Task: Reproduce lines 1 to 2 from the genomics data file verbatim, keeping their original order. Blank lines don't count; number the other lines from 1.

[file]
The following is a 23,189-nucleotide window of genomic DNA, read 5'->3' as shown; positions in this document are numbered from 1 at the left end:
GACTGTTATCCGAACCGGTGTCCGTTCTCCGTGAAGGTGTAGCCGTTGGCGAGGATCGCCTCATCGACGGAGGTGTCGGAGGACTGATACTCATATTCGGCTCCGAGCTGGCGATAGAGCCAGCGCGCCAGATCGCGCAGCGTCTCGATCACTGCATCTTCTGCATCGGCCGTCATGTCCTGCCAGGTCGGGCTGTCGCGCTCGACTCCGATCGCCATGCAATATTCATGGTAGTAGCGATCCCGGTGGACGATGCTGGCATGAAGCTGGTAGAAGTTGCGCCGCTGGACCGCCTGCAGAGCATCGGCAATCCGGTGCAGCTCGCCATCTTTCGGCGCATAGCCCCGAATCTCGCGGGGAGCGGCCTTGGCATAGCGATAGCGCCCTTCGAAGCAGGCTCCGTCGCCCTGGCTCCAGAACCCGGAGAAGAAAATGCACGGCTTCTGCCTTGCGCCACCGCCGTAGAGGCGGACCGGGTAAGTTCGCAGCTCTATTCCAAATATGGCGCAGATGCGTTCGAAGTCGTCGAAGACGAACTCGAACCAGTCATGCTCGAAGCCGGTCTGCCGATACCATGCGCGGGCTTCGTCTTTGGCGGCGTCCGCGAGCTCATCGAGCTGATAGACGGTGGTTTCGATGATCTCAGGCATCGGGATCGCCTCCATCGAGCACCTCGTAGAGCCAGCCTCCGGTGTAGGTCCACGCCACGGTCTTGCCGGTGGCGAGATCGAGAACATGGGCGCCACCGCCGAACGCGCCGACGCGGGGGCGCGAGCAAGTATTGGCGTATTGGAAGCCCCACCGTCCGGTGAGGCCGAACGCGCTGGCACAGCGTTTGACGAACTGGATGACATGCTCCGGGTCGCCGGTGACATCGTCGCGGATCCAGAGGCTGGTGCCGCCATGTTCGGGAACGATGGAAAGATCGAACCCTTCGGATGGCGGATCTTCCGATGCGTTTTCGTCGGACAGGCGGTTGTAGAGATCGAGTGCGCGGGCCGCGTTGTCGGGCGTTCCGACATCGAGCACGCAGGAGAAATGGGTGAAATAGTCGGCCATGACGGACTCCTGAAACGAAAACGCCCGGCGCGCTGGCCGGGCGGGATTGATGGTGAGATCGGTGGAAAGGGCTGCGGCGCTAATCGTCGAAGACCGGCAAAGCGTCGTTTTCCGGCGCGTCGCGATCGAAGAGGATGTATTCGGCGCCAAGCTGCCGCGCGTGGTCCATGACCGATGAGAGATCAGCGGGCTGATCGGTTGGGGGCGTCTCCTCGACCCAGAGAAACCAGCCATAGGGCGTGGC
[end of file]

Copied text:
The following is a 23,189-nucleotide window of genomic DNA, read 5'->3' as shown; positions in this document are numbered from 1 at the left end:
GACTGTTATCCGAACCGGTGTCCGTTCTCCGTGAAGGTGTAGCCGTTGGCGAGGATCGCCTCATCGACGGAGGTGTCGGAGGACTGATACTCATATTCGGCTCCGAGCTGGCGATAGAGCCAGCGCGCCAGATCGCGCAGCGTCTCGATCACTGCATCTTCTGCATCGGCCGTCATGTCCTGCCAGGTCGGGCTGTCGCGCTCGACTCCGATCGCCATGCAATATTCATGGTAGTAGCGATCCCGGTGGACGATGCTGGCATGAAGCTGGTAGAAGTTGCGCCGCTGGACCGCCTGCAGAGCATCGGCAATCCGGTGCAGCTCGCCATCTTTCGGCGCATAGCCCCGAATCTCGCGGGGAGCGGCCTTGGCATAGCGATAGCGCCCTTCGAAGCAGGCTCCGTCGCCCTGGCTCCAGAACCCGGAGAAGAAAATGCACGGCTTCTGCCTTGCGCCACCGCCGTAGAGGCGGACCGGGTAAGTTCGCAGCTCTATTCCAAATATGGCGCAGATGCGTTCGAAGTCGTCGAAGACGAACTCGAACCAGTCATGCTCGAAGCCGGTCTGCCGATACCATGCGCGGGCTTCGTCTTTGGCGGCGTCCGCGAGCTCATCGAGCTGATAGACGGTGGTTTCGATGATCTCAGGCATCGGGATCGCCTCCATCGAGCACCTCGTAGAGCCAGCCTCCGGTGTAGGTCCACGCCACGGTCTTGCCGGTGGCGAGATCGAGAACATGGGCGCCACCGCCGAACGCGCCGACGCGGGGGCGCGAGCAAGTATTGGCGTATTGGAAGCCCCACCGTCCGGTGAGGCCGAACGCGCTGGCACAGCGTTTGACGAACTGGATGACATGCTCCGGGTCGCCGGTGACATCGTCGCGGATCCAGAGGCTGGTGCCGCCATGTTCGGGAACGATGGAAAGATCGAACCCTTCGGATGGCGGATCTTCCGATGCGTTTTCGTCGGACAGGCGGTTGTAGAGATCGAGTGCGCGGGCCGCGTTGTCGGGCGTTCCGACATCGAGCACGCAGGAGAAATGGGTGAAATAGTCGGCCATGACGGACTCCTGAAACGAAAACGCCCGGCGCGCTGGCCGGGCGGGATTGATGGTGAGATCGGTGGAAAGGGCTGCGGCGCTAATCGTCGAAGACCGGCAAAGCGTCGTTTTCCGGCGCGTCGCGATCGAAGAGGATGTATTCGGCGCCAAGCTGCCGCGCGTGGTCCATGACCGATGAGAGATCAGCGGGCTGATCGGTTGGGGGCGTCTCCTCGACCCAGAGAAACCAGCCATAGGGCGTGGC